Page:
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Through a special effort to involve all of Indiana’s residents, more than 125 agencies, organizations and individuals were contacted. To date, 85 projects have been endorsed specifically highlighting Indiana’s diverse makeup. Many more have diversity as a secondary emphasis. Indiana Humanities was a strong supporter of our efforts in diverse programming; their All-IN and Hoosier Campfires projects are shining examples.
October 2015 | Rachel Beliles, IBC Intern
Soon, 2016 will bring a new year and offer a grand opportunity for Hoosiers to celebrate Indiana’s 200th birthday, and everything that means to all of us. This summer, it was my privilege to intern for the Indiana Bicentennial Commission, and witness history in the making. My task was simple: contact as many diverse organizations as possible, make the Bicentennial representative of all peoples of Indiana. Diversity can be used as a sort of buzzword, a catch-all for groups or experiences not considered in the “majority.” As an international business major, I’ve heard and used the word, but it wasn’t until I was “Back Home Again in Indiana” that I understood the impact diverse backgrounds, experiences and thoughts can have on a community.
I began researching potential nonprofit partners and realized just how diverse Indiana really is. Yes, we have the hallmarks of our state, endless corn fields and the Indy 500, but just as importantly we have such a variety of people. Among them are Burmese refugees making a new home in Indiana (of all places), thriving Latino communities, African-Americans who painstakingly maintain Indiana’s Underground Railroad history, the contributions of the elderly and underemployed. The list, I found, went on and on. Did you know that more than 300 languages are represented in Indiana?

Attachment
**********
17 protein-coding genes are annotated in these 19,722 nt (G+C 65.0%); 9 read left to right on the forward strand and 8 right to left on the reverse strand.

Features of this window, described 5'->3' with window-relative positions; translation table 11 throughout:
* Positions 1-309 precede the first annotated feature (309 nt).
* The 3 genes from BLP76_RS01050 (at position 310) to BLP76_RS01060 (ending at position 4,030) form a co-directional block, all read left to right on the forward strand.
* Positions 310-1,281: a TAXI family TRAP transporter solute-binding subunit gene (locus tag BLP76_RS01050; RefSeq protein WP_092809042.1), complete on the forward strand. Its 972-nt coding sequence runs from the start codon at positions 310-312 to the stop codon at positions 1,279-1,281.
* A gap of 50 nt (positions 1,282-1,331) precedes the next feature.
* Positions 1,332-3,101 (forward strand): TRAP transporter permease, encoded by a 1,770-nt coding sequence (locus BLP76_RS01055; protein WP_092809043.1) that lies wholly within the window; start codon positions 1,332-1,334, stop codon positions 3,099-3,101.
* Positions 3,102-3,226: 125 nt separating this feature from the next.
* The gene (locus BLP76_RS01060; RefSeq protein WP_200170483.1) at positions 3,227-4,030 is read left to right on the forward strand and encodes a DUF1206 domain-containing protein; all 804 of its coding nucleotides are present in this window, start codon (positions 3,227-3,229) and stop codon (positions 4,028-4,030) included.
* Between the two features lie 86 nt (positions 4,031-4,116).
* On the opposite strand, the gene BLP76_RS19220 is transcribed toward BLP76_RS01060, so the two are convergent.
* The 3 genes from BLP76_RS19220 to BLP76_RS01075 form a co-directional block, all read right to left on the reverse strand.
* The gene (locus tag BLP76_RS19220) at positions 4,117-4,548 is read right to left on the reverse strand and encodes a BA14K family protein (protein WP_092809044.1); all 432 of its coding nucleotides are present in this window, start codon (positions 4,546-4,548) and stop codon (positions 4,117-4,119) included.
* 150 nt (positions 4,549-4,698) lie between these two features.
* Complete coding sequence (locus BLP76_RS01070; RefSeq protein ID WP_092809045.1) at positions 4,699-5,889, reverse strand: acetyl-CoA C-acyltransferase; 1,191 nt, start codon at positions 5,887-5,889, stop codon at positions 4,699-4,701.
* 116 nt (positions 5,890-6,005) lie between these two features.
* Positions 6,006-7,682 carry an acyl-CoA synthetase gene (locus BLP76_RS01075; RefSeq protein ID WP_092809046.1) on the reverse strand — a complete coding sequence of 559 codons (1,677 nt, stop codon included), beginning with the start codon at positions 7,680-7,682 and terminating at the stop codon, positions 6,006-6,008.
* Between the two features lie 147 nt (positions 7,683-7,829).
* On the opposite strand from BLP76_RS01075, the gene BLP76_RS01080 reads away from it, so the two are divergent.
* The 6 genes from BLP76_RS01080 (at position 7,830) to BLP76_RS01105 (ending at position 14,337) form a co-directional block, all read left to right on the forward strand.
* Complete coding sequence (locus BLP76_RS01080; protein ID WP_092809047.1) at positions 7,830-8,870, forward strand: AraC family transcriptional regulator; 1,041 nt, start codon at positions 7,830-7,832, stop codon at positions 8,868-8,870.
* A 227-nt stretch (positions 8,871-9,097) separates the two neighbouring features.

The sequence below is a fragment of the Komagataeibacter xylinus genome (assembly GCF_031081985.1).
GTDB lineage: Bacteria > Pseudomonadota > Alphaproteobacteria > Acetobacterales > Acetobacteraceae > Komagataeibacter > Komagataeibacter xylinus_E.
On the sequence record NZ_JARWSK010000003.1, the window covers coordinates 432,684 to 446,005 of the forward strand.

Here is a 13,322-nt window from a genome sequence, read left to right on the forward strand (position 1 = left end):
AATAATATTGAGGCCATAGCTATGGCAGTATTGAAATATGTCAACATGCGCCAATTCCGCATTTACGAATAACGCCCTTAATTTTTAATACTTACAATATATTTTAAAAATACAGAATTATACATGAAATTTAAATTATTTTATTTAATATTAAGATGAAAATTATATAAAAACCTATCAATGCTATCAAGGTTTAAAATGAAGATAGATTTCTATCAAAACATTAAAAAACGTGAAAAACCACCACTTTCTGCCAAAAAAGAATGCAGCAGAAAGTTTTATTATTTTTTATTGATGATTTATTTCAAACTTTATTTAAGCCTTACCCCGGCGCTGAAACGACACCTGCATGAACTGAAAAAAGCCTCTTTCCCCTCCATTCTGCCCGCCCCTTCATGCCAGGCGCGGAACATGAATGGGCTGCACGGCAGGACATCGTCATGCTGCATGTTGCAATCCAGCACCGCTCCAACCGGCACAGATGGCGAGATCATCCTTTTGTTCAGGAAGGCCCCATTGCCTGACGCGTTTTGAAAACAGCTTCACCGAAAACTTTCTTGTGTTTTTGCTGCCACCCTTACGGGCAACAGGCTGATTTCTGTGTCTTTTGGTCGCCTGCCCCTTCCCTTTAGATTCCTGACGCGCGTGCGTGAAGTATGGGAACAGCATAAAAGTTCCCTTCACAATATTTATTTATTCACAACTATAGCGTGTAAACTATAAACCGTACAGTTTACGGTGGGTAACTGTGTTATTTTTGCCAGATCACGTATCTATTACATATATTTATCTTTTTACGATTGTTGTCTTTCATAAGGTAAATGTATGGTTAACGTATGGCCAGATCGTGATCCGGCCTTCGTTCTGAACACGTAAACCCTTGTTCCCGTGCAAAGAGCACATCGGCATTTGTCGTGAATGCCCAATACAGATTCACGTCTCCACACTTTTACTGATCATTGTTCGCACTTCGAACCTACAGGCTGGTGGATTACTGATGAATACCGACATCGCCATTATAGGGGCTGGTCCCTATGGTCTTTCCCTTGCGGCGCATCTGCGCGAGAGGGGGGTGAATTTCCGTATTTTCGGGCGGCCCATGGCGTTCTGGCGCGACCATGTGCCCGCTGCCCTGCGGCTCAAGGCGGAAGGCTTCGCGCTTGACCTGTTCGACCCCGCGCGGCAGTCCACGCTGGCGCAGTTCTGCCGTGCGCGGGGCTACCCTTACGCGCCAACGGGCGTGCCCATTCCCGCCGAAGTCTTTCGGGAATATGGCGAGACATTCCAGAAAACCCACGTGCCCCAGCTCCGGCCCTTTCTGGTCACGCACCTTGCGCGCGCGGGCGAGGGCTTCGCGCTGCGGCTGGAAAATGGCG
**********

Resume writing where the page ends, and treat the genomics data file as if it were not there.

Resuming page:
As one uncertainly starting her first job, I was fearful there would be little interest, that this diversity initiative might not amount to much. After all, we live in the twenty-first century and people are busier now than they ever have been. Imagine my surprise at finding just how wrong I was. My nonprofit contacts were not only open to the idea of participating in the Bicentennial, they were enthusiastic and willing to sacrifice their scarce time in order to be a part of it. They were honored to be unified with Hoosiers all across the state, while still sharing their unique culture. All organizations I came into contact with, about sixty strong all across the state, said “yes” to taking part. In the process, they shared with me their stories, their organizations’ efforts and their community impact. Every hour-long meeting over coffee led me into a new part of my home state that I had never known.
As the summer went by, seemingly in an instant, I was not just pleased to have so many voices represented in the Bicentennial, but to know how many worthy things are already happening in our state. We are Americans, but more specifically we are Hoosiers, a community within our state. We have a distinct flavor, specific values that have brought us through 200 years.
As a member of our global world, I understand why we often feel overwhelmed by the uncertainty and factionalism of our times. But truly, from seeing the dedication statewide to be unified, to be in solidarity, I feel that the present may not be as dubious as it is made out to be, if we celebrate our shared differences. Surely, in this 200th year and those to follow, our time will be as good as we collectively make it.